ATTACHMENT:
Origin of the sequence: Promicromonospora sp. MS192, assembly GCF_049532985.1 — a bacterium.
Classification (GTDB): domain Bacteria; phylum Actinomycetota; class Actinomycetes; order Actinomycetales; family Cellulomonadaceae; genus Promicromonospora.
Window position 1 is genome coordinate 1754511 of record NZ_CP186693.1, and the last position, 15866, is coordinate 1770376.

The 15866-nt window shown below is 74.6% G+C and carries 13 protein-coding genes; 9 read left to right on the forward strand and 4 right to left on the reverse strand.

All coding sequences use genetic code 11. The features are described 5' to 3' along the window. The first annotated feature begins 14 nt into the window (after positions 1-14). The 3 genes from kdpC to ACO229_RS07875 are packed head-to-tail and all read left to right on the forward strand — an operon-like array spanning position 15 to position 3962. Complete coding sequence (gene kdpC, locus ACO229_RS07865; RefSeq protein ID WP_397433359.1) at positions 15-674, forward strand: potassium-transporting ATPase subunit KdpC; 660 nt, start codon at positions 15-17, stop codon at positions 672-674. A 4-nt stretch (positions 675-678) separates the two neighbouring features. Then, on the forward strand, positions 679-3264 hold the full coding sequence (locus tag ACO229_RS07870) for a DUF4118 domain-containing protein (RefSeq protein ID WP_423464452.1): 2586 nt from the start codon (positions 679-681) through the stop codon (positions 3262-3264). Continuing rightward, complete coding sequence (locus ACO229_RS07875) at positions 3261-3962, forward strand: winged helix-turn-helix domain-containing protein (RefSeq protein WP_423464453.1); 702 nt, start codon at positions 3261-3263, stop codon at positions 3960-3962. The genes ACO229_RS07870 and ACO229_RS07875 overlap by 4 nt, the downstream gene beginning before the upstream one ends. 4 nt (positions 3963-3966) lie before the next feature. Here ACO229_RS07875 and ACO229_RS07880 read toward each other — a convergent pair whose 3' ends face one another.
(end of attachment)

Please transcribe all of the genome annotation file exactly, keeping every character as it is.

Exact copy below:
Origin of the sequence: Promicromonospora sp. MS192, assembly GCF_049532985.1 — a bacterium.
Classification (GTDB): domain Bacteria; phylum Actinomycetota; class Actinomycetes; order Actinomycetales; family Cellulomonadaceae; genus Promicromonospora.
Window position 1 is genome coordinate 1754511 of record NZ_CP186693.1, and the last position, 15866, is coordinate 1770376.

The 15866-nt window shown below is 74.6% G+C and carries 13 protein-coding genes; 9 read left to right on the forward strand and 4 right to left on the reverse strand.

All coding sequences use genetic code 11. The features are described 5' to 3' along the window. The first annotated feature begins 14 nt into the window (after positions 1-14). The 3 genes from kdpC to ACO229_RS07875 are packed head-to-tail and all read left to right on the forward strand — an operon-like array spanning position 15 to position 3962. Complete coding sequence (gene kdpC, locus ACO229_RS07865; RefSeq protein ID WP_397433359.1) at positions 15-674, forward strand: potassium-transporting ATPase subunit KdpC; 660 nt, start codon at positions 15-17, stop codon at positions 672-674. A 4-nt stretch (positions 675-678) separates the two neighbouring features. Then, on the forward strand, positions 679-3264 hold the full coding sequence (locus tag ACO229_RS07870) for a DUF4118 domain-containing protein (RefSeq protein ID WP_423464452.1): 2586 nt from the start codon (positions 679-681) through the stop codon (positions 3262-3264). Continuing rightward, complete coding sequence (locus ACO229_RS07875) at positions 3261-3962, forward strand: winged helix-turn-helix domain-containing protein (RefSeq protein WP_423464453.1); 702 nt, start codon at positions 3261-3263, stop codon at positions 3960-3962. The genes ACO229_RS07870 and ACO229_RS07875 overlap by 4 nt, the downstream gene beginning before the upstream one ends. 4 nt (positions 3963-3966) lie before the next feature. Here ACO229_RS07875 and ACO229_RS07880 read toward each other — a convergent pair whose 3' ends face one another.